It’s a beautiful thing when a UTC alumna and a UTC student are both interested in the revitalization and development of the cities where they were born. Kim White, known for her love of Chattanooga and her work with River City Company, an “economic development engine,” moves our city forward. Kayla Miller wants to do the same kind of work in Detroit.
When she was in ninth grade, Miller and her family moved from Detroit to Memphis. Make no mistake, she likes Memphis a lot, but she has a soft spot for the place where she was born and began her life.
“If I were to go back to Detroit, my goal would be to work for a business or in government and be part of redeveloping the city. I would want to create a foundation so that when it happens, it is done with sustainability, with the culture and history of the city intact,” Miller said. “Detroit will always be the Motor City—how do you keep that intact and create a new image?”
Miller, an environmental science major with a concentration in Environmental Policy and Planning, is a resident assistant for UTC Housing and Residential Life. She’s part of Unique Perception, a student group focused on women empowerment through leadership, financial, health and social service, and she served on the Student Government Association as a senator. She’s also an intern this semester at River City Company, responsible for stimulating the community’s economic, social and cultural growth. Miller knows she’s exactly where she needs to be. White, President and CEO of River City, agrees.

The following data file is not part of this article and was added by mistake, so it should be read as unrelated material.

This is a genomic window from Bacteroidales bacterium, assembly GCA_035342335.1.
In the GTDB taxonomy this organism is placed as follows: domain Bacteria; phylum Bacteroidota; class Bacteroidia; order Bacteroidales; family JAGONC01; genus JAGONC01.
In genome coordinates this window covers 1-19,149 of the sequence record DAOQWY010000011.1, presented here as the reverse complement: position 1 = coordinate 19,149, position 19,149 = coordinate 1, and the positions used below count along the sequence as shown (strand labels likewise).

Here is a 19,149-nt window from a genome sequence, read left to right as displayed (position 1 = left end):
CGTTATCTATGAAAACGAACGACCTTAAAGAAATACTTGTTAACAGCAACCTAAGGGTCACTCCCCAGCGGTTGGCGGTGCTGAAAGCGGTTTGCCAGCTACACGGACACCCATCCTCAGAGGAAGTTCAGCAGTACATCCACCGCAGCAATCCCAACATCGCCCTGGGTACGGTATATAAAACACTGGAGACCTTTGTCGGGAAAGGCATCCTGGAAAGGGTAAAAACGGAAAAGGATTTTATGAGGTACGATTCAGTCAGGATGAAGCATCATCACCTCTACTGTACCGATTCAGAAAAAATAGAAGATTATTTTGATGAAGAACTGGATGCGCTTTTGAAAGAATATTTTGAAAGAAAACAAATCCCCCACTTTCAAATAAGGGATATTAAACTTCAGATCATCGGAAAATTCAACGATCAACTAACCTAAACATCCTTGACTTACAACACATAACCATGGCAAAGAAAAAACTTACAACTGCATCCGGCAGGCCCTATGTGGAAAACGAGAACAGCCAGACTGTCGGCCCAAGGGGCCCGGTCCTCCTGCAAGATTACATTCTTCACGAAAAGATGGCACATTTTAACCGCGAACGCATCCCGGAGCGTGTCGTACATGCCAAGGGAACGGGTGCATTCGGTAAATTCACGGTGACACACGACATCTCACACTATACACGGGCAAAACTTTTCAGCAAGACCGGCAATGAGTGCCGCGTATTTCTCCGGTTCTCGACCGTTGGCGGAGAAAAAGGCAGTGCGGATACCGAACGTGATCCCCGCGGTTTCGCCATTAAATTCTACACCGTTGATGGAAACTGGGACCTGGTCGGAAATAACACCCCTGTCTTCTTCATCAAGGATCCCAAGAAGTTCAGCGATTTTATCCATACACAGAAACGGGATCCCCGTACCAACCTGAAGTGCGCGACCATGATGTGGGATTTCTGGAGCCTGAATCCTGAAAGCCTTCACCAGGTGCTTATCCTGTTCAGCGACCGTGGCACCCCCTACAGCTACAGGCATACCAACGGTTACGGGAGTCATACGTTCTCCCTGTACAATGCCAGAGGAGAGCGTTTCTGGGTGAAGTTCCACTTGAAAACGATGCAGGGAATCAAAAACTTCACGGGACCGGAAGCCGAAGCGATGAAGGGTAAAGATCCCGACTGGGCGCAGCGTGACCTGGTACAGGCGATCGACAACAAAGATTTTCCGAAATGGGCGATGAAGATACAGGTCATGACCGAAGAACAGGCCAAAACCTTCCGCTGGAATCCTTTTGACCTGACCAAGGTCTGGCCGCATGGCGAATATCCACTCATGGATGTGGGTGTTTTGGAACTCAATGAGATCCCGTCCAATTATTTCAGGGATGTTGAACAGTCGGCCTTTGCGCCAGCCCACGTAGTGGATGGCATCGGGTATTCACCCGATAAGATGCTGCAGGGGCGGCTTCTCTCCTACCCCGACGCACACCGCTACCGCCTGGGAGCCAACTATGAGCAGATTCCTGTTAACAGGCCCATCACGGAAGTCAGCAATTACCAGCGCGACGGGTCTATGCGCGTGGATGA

“As a UTC alumna, it thrills me to interact with high caliber students at UTC. I met Kayla when I took the SGA on a walking tour of the city last year. She impressed me from the start with her engaging smile, energy and thoughtful questions,” she said. “We are delighted to have her working with us on the River City Company for her internship.”
It’s “the little things” Miller picks up as she works closely with Amy Donahue and Paige Southard to actively recruit helping hands from Chattanooga and UTC student service groups to participate in Clean and Green, scheduled for Saturday, April 25.
“You have to be really organized!” Miller exclaimed, as she described creating a Microsoft Excel spreadsheet to track nonprofits and participating organizations. “I realized you can’t reach out one time, you have to keep on top of communication to get a commitment.”
Donahue says having interns who work in her office who have a passion and curiosity about how downtowns work, especially revitalization efforts, is always a plus.
“And what has been great about having Kayla as a part of our team, specifically her work on our Clean and Green program, has been her tenacity and all in attitude. Whatever tasks we’ve asked her to complete, she’s done so with competence and a level of creativity that’s enhanced the program’s goal, the task at hand and the volunteer experience,” Donahue said.
As Miller also tracks the way UTC students travel downtown and to the North Shore for potential CARTA bus routes, she enjoys the good energy where everyone is working toward the same goal.
“Being in that atmosphere makes me want to do more. People are doing great things and they really care about the future of Chattanooga,” Miller observed.
White added it is “critical for anyone interested in city revitalization to understand the importance of partnerships and how working together for a common cause can bring many diverse groups to the table and create a better city because of it. I hope it gives Kayla real world experience in dealing with the challenging but rewarding task of community and city building.”